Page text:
But over the course of the walk, the political message got more nuanced. The City was fingered as a villain, for wanting to plant Kentucky coffee trees and crab apples and other small-size trees instead of large growing natives. And for being very willing and quick to identify large trees as “having a fungus” or some other reason for cutting them down now. Yup, the City was getting tagged with the “enemy” list, which I personally found very gratifying since I thought I was alone in thinking the worst enemy of the urban forest is the City Employee.
The road department employees also came in for criticism, for excessively wide roads although no one could quite bear to suggest maybe the streets themselves were too wide in the neighborhood. And don’t forget Hydro, which loves to trim trees around overhead wires.
Elderly people were also identified as culprits. In the fall, there apparently is a spate of calls to the City to cut down trees that drop “too many leaves” on the poor elderly homeowner. They should be sentenced to condo-beria.
There was a bit of political self-congratulation too, identifying homeowners that positioned their new homes or whopping rear-facing additions to avoid established trees. The survival of some specimens I saw seemed more due to good luck than anything else (like the foundation that came within 3′ of giant oak, on all three sides…). Yes, the era of the modest size home is long gone in this neighborhood.
As is the modest-priced house, since infills tend to be large to maintain the ratio of lot price to house price. And it won’t be helped by insisting on fewer larger houses on the lots (very very expensive) rather than more, smaller houses (duplexes, also very expensive, but only with one very). And the neighbours didn’t take kindly to the condos elsewhere in the neighborhood either, as I saw several lawn signs denigrating condo developers. Where are those old folks going to downsize, or young couples going to live — Kemptville? Cornwall?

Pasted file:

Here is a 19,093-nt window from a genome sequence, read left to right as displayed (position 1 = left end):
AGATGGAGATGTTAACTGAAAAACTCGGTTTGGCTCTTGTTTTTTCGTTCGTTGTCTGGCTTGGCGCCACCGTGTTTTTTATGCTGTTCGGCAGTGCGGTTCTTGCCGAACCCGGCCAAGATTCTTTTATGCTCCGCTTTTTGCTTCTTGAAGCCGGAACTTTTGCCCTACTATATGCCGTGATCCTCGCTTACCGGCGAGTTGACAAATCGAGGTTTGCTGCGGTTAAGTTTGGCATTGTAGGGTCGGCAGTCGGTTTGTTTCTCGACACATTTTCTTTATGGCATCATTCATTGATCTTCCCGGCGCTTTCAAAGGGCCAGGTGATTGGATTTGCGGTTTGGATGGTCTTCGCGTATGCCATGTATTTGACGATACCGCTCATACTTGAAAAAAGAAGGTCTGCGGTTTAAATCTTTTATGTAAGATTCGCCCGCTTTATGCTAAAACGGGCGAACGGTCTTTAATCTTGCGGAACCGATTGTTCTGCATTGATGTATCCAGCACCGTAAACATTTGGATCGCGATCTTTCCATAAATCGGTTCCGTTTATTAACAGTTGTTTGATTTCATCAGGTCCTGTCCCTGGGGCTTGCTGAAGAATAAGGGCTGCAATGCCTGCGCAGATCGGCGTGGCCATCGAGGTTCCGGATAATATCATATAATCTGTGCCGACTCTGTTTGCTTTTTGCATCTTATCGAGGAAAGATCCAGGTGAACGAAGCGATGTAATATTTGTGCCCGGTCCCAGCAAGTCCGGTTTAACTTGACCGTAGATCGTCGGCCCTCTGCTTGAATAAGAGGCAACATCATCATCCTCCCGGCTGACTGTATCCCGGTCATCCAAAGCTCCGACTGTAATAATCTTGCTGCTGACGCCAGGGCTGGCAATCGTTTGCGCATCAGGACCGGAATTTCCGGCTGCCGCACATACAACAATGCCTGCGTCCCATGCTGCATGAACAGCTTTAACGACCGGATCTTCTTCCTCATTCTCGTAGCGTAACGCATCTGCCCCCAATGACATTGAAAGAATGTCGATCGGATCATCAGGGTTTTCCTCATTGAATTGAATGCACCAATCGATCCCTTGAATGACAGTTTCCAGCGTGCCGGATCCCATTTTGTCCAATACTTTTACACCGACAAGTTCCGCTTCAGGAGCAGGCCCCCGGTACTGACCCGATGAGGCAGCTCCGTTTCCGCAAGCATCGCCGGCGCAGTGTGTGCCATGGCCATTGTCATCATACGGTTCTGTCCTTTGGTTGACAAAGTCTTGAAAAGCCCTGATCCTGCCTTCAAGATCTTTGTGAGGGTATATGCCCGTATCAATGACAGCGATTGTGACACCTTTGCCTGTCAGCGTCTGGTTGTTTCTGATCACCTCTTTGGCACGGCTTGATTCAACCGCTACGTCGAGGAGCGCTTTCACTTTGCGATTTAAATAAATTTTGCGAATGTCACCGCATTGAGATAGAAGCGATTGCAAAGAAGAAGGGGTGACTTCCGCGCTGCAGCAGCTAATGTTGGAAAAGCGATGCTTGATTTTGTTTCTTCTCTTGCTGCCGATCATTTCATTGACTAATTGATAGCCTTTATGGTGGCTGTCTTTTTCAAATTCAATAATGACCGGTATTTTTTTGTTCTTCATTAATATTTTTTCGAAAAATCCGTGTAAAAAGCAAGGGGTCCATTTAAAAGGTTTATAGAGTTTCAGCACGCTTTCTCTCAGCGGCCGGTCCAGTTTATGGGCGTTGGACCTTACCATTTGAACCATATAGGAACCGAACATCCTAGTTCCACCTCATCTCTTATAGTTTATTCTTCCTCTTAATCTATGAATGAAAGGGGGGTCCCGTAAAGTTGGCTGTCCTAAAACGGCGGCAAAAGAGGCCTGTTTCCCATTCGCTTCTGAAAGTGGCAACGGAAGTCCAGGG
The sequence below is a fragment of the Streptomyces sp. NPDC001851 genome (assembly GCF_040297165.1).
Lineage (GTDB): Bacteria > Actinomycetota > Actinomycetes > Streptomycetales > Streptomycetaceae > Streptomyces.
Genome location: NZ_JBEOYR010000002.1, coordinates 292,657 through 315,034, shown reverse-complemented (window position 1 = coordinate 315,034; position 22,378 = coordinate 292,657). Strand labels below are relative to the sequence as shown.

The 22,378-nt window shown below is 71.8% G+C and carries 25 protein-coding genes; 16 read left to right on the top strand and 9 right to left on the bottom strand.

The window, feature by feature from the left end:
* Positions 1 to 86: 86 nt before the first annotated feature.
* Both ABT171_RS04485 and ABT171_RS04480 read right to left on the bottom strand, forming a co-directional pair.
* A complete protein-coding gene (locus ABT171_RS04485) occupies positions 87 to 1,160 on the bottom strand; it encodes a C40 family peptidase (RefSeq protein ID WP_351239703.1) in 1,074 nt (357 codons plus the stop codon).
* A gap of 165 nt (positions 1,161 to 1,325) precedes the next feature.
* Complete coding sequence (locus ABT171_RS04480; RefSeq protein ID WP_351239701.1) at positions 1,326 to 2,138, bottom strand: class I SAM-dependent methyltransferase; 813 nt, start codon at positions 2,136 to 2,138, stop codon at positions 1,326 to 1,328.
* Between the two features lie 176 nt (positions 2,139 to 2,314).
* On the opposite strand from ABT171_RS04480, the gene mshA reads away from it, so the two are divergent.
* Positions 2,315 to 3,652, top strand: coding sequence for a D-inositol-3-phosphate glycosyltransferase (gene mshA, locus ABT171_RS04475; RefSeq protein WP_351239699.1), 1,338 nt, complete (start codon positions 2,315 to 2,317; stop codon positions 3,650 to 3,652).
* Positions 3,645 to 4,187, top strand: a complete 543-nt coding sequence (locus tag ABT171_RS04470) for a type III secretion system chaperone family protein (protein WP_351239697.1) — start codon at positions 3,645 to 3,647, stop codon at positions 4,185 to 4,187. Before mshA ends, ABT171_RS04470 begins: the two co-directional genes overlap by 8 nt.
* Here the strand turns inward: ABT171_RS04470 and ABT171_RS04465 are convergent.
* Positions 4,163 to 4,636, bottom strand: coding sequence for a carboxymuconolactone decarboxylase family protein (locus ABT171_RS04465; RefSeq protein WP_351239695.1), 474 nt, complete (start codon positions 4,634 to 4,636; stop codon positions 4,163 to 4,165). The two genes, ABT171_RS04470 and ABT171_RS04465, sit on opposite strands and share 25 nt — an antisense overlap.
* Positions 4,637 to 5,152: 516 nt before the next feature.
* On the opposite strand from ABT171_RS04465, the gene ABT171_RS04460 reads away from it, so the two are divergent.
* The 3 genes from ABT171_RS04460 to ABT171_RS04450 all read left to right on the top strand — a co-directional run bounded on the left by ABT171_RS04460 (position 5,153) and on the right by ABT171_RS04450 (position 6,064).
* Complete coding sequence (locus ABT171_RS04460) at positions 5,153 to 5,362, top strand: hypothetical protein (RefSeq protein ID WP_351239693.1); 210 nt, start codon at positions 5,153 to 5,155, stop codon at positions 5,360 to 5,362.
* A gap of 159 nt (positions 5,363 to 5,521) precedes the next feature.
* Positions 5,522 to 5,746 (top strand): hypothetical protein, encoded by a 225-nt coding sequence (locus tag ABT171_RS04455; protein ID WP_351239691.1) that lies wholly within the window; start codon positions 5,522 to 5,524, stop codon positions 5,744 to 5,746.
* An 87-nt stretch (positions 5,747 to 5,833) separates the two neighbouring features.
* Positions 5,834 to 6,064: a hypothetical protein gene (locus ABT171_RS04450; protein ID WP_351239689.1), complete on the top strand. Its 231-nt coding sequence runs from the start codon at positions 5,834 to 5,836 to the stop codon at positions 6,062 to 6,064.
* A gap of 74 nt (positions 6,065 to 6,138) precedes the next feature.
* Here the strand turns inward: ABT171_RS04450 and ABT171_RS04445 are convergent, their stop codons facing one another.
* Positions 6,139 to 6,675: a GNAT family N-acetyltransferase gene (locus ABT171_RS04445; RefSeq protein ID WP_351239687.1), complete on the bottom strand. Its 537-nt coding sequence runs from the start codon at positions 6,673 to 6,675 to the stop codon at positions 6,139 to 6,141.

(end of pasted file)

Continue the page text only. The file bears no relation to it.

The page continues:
No blame was apportioned to the vendors of the lots who happily enjoyed the large trees, then sold to developers, with perhaps a tich of foreknowledge about what might be coming. Or the homeowner who sold his side lot, knowing the five massive oaks would be cut down, but preferred that the trees go rather than forego his 4′ strip of grassy sideyard. There is no shortage of villains in the area.
But there were heros too. Some residents are collecting acorns, and sprouting them. Residents talk of inoculating ash trees ($300 a pop, must be done several times…) at their own expense. The Community Association is getting more proactive with developers to try to fit in development and prevent tumorous additions from killing trees.
It is hard to argue aesthetics and environmental values with developers and city bureaucrats who work with dollars. A number of trees in the area were tagged with with price-tags, complete with scan code, showing the economic value of a large tree:
I did not see any signs of guerilla gardening, where residents plant their oak whips on parkland or roadsides, but I am confident that will be happening by next year.
In the meantime, the last laugh may come from the trees themselves. Such very tall trees do periodically shed a large branch, from great height, squishing the car or house below. Or, as shown below, just muscling those pesky humans aside: